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BRIEF REPORT
Year : 2001  |  Volume : 49  |  Issue : 3  |  Page : 195-196

Subconjunctival adult bancroftian filarial worm


"Prarabdh", 11 Punit Bunglows, B/h Welcome Plaza, Ganesh Cross Roads, Anand - 388 001, Gujarat, India

Correspondence Address:
Mayank A Nanavaty
"Prarabdh", 11 Punit Bunglows, B/h Welcome Plaza, Ganesh Cross Roads, Anand - 388 001, Gujarat
India
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Source of Support: None, Conflict of Interest: None


PMID: 15887732

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How to cite this article:
Nanavaty MA, Nanavaty AJ, Lakhani JD, Lakhani SJ, Vasavada AR. Subconjunctival adult bancroftian filarial worm. Indian J Ophthalmol 2001;49:195-6

How to cite this URL:
Nanavaty MA, Nanavaty AJ, Lakhani JD, Lakhani SJ, Vasavada AR. Subconjunctival adult bancroftian filarial worm. Indian J Ophthalmol [serial online] 2001 [cited 2019 Nov 17];49:195-6. Available from: http://www.ijo.in/text.asp?2001/49/3/195/22638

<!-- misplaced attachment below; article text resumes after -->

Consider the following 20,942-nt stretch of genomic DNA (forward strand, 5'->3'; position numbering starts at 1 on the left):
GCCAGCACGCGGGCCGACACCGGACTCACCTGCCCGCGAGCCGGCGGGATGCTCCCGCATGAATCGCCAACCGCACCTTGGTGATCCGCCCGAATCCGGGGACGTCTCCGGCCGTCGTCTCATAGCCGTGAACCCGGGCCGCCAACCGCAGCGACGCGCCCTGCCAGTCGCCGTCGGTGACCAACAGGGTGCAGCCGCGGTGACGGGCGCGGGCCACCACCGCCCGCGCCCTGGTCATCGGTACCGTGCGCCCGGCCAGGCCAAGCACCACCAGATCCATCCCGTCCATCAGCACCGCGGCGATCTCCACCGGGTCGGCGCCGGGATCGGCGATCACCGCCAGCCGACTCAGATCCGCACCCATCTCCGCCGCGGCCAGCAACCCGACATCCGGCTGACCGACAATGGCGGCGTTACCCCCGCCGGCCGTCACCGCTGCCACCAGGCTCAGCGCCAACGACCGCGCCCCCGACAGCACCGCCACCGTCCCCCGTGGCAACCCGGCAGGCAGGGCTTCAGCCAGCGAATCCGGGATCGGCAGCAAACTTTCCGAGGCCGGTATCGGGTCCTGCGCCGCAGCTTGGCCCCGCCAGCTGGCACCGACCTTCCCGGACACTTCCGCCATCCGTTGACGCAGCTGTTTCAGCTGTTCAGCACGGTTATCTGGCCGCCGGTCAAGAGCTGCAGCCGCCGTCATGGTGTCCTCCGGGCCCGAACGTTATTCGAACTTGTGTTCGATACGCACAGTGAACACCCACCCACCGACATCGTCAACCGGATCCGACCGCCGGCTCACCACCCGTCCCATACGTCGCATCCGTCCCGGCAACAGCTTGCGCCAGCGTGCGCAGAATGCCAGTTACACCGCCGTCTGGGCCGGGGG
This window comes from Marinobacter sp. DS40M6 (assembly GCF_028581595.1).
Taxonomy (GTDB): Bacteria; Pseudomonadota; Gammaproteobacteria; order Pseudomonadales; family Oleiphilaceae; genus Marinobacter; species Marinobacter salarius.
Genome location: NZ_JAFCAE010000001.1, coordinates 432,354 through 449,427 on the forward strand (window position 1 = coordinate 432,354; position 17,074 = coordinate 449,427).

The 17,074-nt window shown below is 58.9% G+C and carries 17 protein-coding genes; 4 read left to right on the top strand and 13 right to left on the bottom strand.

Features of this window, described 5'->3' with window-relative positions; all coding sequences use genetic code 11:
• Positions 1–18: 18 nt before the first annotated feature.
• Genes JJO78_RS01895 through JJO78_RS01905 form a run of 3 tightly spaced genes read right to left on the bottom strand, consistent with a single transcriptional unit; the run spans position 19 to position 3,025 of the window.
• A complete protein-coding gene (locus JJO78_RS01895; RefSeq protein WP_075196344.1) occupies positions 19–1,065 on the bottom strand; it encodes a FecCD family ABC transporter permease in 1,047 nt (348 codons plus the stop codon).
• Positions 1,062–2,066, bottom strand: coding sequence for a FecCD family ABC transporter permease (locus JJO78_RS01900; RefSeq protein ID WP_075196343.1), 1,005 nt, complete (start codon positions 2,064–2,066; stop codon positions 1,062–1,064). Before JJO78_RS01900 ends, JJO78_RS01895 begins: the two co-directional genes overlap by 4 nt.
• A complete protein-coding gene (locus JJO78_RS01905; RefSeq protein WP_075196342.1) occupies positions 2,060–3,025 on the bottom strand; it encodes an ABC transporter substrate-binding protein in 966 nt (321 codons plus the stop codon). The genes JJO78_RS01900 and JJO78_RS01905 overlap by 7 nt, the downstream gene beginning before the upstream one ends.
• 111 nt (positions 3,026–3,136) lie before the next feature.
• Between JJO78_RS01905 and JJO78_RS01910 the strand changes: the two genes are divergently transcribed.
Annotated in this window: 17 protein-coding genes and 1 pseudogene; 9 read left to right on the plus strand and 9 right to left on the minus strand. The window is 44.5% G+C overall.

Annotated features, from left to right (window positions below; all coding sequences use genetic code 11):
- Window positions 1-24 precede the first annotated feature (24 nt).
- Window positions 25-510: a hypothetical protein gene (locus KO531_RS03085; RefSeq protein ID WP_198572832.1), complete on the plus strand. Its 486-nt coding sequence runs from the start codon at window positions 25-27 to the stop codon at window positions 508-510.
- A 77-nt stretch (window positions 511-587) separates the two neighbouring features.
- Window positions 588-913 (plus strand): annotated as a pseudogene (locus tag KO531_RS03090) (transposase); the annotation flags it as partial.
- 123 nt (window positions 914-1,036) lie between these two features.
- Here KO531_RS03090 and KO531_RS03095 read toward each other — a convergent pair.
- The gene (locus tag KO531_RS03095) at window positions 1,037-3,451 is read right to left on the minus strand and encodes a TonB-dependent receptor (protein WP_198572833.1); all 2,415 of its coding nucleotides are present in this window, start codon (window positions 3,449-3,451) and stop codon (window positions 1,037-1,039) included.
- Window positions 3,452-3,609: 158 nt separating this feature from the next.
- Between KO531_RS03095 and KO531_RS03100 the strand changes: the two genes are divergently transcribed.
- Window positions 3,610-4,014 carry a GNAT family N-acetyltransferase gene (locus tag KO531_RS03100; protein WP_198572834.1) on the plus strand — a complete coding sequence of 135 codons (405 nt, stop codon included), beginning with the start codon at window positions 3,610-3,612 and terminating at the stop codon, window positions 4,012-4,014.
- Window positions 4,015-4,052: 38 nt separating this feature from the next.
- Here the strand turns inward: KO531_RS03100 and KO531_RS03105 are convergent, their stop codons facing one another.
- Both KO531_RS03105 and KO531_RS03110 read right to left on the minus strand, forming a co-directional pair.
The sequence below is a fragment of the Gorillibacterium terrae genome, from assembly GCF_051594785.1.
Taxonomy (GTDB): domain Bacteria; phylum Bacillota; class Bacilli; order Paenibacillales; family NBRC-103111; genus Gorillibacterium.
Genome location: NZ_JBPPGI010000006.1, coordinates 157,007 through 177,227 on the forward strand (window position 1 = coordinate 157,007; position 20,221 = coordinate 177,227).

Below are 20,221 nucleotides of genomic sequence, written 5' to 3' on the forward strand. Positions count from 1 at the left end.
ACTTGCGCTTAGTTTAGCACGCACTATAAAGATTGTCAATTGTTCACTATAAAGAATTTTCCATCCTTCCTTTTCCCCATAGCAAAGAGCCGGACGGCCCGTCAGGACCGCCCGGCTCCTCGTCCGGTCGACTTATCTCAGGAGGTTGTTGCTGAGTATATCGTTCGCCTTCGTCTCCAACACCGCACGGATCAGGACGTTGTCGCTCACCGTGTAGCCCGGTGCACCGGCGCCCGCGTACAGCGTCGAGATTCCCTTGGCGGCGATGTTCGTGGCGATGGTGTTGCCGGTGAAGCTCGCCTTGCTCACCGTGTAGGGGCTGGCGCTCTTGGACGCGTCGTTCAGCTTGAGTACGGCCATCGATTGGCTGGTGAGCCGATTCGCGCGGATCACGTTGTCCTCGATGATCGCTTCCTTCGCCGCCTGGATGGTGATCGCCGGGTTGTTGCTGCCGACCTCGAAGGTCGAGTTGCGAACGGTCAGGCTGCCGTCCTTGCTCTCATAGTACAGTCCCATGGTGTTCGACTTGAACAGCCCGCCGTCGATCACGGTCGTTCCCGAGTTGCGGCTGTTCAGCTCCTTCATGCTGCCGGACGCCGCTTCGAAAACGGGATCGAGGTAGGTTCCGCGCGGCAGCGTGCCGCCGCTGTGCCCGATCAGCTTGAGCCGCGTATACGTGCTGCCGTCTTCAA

We report a case of live adult Bancroftian Filarial nematode removed from the sub conjunctival tissue of a 58-year-old woman from the temporal limbus of her left eye.

Filarial and filarial-like nematodes top the list of the nematodes that affect the eye. Filariasis is caused by Wuchereria bancrofti, which has infected 79 million people worldwide and has a widespread distribution in Asia, Africa and Latin America (WHO).[1]

The larvae of Wuchereria Bancrofti can enter anterior chamber, iris, lens capsule, retina and Choroids.[2] The adult worm has also been seen in the subretinal space. In most areas infection by Wuchereria Bancrofti is nocturnally periodic, transmitted through the bite of Culex and Anopheles mosquitoes.

Bancroftion, Toxocariasis, Brugian, Filariasis, Gnathostomiasis,[3] Trichinosis, Angiostrongyliasis, are nematode infections commonly described in the literature,[4] that affects the eye. Round worm [Ascariasis lumbricoides] in the lacrimal passage has also been reported in India.[5]